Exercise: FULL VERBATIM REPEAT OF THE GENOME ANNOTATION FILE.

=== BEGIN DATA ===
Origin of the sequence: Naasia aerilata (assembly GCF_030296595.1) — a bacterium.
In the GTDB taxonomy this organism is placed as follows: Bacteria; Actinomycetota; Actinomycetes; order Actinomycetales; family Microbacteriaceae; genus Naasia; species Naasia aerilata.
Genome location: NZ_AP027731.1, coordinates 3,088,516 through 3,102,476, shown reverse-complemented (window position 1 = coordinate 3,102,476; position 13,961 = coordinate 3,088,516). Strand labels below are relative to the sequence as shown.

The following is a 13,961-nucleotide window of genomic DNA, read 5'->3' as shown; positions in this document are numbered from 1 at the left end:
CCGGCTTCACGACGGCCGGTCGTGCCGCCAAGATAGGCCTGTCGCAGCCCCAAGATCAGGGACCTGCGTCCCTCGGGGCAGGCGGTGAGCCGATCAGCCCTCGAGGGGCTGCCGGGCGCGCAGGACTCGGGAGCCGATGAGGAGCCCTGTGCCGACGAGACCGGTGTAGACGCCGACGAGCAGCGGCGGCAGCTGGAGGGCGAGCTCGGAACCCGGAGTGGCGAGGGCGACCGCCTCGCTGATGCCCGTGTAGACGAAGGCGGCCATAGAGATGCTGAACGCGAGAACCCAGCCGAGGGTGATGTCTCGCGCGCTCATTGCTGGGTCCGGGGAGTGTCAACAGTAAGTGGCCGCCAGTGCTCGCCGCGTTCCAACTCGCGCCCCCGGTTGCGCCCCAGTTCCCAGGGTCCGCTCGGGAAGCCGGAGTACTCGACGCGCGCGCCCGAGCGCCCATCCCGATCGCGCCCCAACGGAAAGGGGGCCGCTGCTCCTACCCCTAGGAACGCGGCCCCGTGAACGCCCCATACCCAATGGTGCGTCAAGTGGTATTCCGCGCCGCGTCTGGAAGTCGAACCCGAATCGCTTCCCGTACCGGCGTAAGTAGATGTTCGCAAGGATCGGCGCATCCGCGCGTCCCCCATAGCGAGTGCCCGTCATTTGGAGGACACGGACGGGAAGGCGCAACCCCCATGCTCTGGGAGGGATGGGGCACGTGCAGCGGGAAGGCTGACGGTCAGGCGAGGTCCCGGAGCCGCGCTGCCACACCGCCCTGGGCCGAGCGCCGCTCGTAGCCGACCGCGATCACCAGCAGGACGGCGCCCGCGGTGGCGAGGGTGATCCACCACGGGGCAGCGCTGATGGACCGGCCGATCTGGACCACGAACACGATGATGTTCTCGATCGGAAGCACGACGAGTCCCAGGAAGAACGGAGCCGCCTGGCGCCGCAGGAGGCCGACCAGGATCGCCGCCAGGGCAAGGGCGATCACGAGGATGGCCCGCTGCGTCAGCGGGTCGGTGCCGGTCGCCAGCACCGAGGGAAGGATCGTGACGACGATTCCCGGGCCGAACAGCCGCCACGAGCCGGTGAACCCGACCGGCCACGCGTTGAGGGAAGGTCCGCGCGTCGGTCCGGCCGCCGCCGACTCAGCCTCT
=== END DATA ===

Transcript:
Origin of the sequence: Naasia aerilata (assembly GCF_030296595.1) — a bacterium.
In the GTDB taxonomy this organism is placed as follows: Bacteria; Actinomycetota; Actinomycetes; order Actinomycetales; family Microbacteriaceae; genus Naasia; species Naasia aerilata.
Genome location: NZ_AP027731.1, coordinates 3,088,516 through 3,102,476, shown reverse-complemented (window position 1 = coordinate 3,102,476; position 13,961 = coordinate 3,088,516). Strand labels below are relative to the sequence as shown.

The following is a 13,961-nucleotide window of genomic DNA, read 5'->3' as shown; positions in this document are numbered from 1 at the left end:
CCGGCTTCACGACGGCCGGTCGTGCCGCCAAGATAGGCCTGTCGCAGCCCCAAGATCAGGGACCTGCGTCCCTCGGGGCAGGCGGTGAGCCGATCAGCCCTCGAGGGGCTGCCGGGCGCGCAGGACTCGGGAGCCGATGAGGAGCCCTGTGCCGACGAGACCGGTGTAGACGCCGACGAGCAGCGGCGGCAGCTGGAGGGCGAGCTCGGAACCCGGAGTGGCGAGGGCGACCGCCTCGCTGATGCCCGTGTAGACGAAGGCGGCCATAGAGATGCTGAACGCGAGAACCCAGCCGAGGGTGATGTCTCGCGCGCTCATTGCTGGGTCCGGGGAGTGTCAACAGTAAGTGGCCGCCAGTGCTCGCCGCGTTCCAACTCGCGCCCCCGGTTGCGCCCCAGTTCCCAGGGTCCGCTCGGGAAGCCGGAGTACTCGACGCGCGCGCCCGAGCGCCCATCCCGATCGCGCCCCAACGGAAAGGGGGCCGCTGCTCCTACCCCTAGGAACGCGGCCCCGTGAACGCCCCATACCCAATGGTGCGTCAAGTGGTATTCCGCGCCGCGTCTGGAAGTCGAACCCGAATCGCTTCCCGTACCGGCGTAAGTAGATGTTCGCAAGGATCGGCGCATCCGCGCGTCCCCCATAGCGAGTGCCCGTCATTTGGAGGACACGGACGGGAAGGCGCAACCCCCATGCTCTGGGAGGGATGGGGCACGTGCAGCGGGAAGGCTGACGGTCAGGCGAGGTCCCGGAGCCGCGCTGCCACACCGCCCTGGGCCGAGCGCCGCTCGTAGCCGACCGCGATCACCAGCAGGACGGCGCCCGCGGTGGCGAGGGTGATCCACCACGGGGCAGCGCTGATGGACCGGCCGATCTGGACCACGAACACGATGATGTTCTCGATCGGAAGCACGACGAGTCCCAGGAAGAACGGAGCCGCCTGGCGCCGCAGGAGGCCGACCAGGATCGCCGCCAGGGCAAGGGCGATCACGAGGATGGCCCGCTGCGTCAGCGGGTCGGTGCCGGTCGCCAGCACCGAGGGAAGGATCGTGACGACGATTCCCGGGCCGAACAGCCGCCACGAGCCGGTGAACCCGACCGGCCACGCGTTGAGGGAAGGTCCGCGCGTCGGTCCGGCCGCCGCCGACTCAGCCTCT